In a survey of Canadians about the 2023 housing market, 45 per cent said they are concerned that interest rate increases will impact their ability to buy or sell a home this year.

Suffice it to say, borrowers are being affected by higher interest rates.

Indeed, a rising-rate environment reduces the purchasing power of prospective homeowners and increases the financial burden of current homeowners who have a mortgage. Add to this more stringent mortgage stress tests, and the number of homebuyers in the marketplace drops.

At the same time, homeowners who may have bought a home might have entered into a fixed-rate mortgage, which means they may not need to worry until about rising rates until their mortgage comes up for renewal in a few years.

“Homebuyers can often negotiate the interest rate for mortgage financing based on their creditworthiness and the degree to which they do other banking business with the mortgage lender,” the Canadian Real Estate Association (CREA) wrote.

It is estimated that a one-per-cent hike in rates will add hundreds of dollars to mortgage payments each month. However, for a considerable number of Canadians who are contending with soaring inflation and a slowing economy, even an extra $150 a month in mortgage payments can be unaffordable and affect their overall personal finances.

And this could have been the unintended consequence of near-zero interest rates that allowed homebuyers to borrow more than they could afford down the road.

“Some Canadians made decisions to take their mortgages out based on what they could be approved for and maybe didn’t get some financial advice to say, well, ‘I know I can get approved for a mortgage at this particular level, but what can I actually afford?’” said Lysa Fitzgerald, vice-president of sales at Manulife, in an interview with CBC.

Put simply, rising interest rates will impact mortgages across the country and weigh on the Canadian real estate market.

How Might Canadians Respond?

Many trends could form with anticipated interest rate increases.

The first is that homeowners may rush to sell their residential properties because they can no longer afford to carry the debt, especially if they were purchased at or near the top of the pandemic-era housing boom.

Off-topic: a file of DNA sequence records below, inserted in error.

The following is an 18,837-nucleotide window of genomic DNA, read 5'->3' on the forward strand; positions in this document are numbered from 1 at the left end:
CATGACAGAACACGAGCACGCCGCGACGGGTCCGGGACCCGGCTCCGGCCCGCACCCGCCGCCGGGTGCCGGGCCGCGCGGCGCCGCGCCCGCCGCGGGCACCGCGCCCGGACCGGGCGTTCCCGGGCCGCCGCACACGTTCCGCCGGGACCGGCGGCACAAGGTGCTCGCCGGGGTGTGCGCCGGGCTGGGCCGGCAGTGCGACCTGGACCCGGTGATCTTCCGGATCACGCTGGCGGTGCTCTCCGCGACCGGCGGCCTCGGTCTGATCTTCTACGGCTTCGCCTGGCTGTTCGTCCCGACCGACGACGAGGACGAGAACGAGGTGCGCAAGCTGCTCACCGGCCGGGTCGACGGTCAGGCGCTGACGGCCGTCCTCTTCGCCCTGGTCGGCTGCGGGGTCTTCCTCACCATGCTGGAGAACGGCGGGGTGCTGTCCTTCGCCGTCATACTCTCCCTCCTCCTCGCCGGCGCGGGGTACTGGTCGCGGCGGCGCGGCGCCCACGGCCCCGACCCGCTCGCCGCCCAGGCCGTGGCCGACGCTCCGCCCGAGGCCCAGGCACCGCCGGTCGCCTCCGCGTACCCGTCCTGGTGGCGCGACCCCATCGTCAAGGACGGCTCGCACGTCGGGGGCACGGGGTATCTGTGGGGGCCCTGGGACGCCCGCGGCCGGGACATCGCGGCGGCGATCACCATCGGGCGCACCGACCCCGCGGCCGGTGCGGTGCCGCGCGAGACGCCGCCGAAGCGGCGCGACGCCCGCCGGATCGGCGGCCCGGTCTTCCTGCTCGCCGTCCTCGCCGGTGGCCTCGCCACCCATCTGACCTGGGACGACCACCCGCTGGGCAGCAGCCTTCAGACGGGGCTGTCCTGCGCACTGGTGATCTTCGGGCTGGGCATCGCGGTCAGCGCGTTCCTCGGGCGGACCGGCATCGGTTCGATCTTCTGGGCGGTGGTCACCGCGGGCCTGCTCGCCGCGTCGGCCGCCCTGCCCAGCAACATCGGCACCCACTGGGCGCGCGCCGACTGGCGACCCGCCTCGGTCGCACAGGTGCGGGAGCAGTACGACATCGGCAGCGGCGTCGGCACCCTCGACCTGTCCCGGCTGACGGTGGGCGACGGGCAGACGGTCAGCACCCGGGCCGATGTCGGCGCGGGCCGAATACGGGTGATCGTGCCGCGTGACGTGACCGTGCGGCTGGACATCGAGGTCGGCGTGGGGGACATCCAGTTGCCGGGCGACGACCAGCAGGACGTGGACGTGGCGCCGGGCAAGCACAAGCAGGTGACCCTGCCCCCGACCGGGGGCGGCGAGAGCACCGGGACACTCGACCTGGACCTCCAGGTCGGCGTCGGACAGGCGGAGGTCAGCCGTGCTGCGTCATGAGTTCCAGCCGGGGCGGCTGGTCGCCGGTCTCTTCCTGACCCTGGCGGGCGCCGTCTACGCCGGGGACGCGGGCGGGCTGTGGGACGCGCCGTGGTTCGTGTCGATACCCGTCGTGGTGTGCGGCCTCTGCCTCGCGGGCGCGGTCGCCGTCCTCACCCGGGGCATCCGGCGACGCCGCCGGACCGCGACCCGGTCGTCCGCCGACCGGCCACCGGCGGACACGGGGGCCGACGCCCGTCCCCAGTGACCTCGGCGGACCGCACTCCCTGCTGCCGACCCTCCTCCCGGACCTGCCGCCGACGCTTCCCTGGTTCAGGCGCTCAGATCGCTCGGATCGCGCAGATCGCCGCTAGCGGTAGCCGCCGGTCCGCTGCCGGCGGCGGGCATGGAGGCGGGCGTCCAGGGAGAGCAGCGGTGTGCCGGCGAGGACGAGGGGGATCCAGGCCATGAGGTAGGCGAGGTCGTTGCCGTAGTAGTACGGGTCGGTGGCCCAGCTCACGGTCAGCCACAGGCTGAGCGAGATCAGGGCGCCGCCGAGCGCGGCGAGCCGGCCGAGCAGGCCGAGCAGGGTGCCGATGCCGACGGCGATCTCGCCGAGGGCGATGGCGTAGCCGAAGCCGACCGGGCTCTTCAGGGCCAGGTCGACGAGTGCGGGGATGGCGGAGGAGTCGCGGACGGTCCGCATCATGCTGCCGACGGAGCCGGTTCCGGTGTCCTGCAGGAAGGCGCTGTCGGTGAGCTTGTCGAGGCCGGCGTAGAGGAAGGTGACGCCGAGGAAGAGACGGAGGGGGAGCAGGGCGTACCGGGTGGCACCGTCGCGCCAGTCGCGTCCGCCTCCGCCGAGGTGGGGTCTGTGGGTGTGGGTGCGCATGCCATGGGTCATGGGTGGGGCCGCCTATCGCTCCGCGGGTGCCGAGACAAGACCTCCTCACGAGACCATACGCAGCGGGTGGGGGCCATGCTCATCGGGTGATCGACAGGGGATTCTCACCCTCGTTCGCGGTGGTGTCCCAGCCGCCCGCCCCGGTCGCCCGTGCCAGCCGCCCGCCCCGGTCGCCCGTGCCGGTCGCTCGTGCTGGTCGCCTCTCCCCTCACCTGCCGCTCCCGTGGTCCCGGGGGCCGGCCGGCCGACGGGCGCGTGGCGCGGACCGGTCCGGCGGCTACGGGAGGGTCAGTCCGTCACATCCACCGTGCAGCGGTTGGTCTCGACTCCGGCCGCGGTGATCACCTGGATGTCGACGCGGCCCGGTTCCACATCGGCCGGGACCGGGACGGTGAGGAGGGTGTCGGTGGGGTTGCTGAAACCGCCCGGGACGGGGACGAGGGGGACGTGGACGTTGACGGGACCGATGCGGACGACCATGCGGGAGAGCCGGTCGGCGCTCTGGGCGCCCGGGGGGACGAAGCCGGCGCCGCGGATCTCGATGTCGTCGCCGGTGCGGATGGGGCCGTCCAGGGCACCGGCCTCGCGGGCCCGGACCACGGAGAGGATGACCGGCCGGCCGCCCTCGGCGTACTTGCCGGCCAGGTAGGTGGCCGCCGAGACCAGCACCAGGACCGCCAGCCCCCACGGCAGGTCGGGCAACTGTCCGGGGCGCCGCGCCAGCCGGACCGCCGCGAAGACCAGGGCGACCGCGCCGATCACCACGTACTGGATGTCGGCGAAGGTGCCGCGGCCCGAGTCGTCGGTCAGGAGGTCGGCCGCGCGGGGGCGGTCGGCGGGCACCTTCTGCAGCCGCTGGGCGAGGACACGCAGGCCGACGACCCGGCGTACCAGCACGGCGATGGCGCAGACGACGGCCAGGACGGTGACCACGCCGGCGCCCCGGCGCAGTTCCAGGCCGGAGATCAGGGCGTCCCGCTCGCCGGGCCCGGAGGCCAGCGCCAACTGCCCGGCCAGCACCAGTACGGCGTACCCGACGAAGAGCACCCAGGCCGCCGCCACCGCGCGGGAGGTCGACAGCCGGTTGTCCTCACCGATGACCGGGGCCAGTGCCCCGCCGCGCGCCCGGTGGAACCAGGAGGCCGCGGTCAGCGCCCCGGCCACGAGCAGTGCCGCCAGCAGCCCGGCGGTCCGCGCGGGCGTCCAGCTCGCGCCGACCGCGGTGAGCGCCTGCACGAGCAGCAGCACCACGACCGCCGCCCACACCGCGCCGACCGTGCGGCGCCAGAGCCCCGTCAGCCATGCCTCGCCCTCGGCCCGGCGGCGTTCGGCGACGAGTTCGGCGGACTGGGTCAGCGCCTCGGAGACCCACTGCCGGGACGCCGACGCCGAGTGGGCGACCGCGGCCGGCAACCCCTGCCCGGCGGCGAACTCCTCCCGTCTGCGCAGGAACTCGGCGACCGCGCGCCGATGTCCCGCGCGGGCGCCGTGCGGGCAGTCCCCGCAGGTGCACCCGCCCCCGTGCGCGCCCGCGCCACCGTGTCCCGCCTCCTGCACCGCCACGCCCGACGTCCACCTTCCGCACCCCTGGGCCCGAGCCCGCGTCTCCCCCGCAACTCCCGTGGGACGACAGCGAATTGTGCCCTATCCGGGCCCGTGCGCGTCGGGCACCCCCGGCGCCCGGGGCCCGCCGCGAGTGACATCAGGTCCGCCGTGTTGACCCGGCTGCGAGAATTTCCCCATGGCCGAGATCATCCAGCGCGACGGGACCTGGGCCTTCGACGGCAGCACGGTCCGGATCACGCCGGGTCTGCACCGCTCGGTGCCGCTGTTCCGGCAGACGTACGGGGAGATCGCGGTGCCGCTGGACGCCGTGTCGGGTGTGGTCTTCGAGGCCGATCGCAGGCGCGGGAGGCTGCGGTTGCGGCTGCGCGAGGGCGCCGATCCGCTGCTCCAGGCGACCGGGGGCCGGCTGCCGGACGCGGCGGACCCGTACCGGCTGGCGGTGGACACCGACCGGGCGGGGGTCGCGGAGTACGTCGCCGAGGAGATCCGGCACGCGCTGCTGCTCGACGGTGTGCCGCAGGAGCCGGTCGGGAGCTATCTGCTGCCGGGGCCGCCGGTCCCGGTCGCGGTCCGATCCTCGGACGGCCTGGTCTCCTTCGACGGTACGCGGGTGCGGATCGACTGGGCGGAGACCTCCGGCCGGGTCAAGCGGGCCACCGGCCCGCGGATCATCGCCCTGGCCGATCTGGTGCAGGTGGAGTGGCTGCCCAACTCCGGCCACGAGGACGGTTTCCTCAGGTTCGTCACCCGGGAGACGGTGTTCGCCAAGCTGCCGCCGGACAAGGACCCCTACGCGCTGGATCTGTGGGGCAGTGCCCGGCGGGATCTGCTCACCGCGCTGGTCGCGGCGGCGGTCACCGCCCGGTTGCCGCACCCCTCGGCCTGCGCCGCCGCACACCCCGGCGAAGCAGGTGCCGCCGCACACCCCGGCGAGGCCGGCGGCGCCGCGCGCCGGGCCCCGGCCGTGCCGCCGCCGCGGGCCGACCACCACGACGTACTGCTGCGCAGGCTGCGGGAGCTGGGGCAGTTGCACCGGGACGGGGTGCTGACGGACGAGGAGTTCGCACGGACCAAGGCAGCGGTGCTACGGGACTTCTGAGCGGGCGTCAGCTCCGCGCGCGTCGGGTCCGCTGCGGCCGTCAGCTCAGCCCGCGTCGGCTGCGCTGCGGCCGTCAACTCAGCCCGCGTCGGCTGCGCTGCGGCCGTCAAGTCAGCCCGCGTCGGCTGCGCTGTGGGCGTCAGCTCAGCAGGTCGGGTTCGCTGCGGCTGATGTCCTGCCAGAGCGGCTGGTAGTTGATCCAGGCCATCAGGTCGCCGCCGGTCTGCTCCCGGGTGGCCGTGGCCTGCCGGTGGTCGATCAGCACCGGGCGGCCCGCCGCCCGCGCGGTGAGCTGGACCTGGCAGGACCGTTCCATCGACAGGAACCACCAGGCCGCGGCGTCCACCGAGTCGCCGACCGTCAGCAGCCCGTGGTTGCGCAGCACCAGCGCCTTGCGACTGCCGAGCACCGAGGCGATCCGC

The second is that homeowners may be forced to refinance their mortgages.

Lastly, it could also lead to broader consequences for household budgets, such as spending less on groceries, leisure and entertainment, or the requirement to increase or supplement their income to help cover the higher mortgage costs.

If you’re planning to engage in the housing market, connect with a RE/MAX agent to help guide you through the ups, downs and uncertainties of the market.


5 Common Reasons Home Sales Fall Through

Wouldn’t it be great if every home sale breezed through without a hitch? The offer is made, accepted, and you’re moved in within 30 days—perfect! Well, that’s sometimes not the case. Home sales can fall through for a number of reasons, which is why having a REALTOR® on your side is crucial to help you navigate them. Pete Shpak, an associate broker with Oakwyn Realty’s Lee and Pete Real Estate Team in Vancouver, British Columbia, walked us through five common reasons home sales can fall through. 

1. The home inspection exposes major issues

Whether you’re purchasing a brand-new build or an older property, getting a home inspection helps uncover defects or repairs that need doing. Minor issues can usually be solved between the buyer and seller, but if an inspector finds large cracks in the foundation or a leaky roof, that could be problematic. 

“That can definitely kill a deal or bring it back to the table for further negotiations or more exploratory work involving a structural engineer,” says Shpak. “Sellers can potentially avoid those problems by having their home pre-inspected before going to market so you can fix minor issues, and if you come across a major one, you could think about how you’re going to tackle it when it comes to the table.”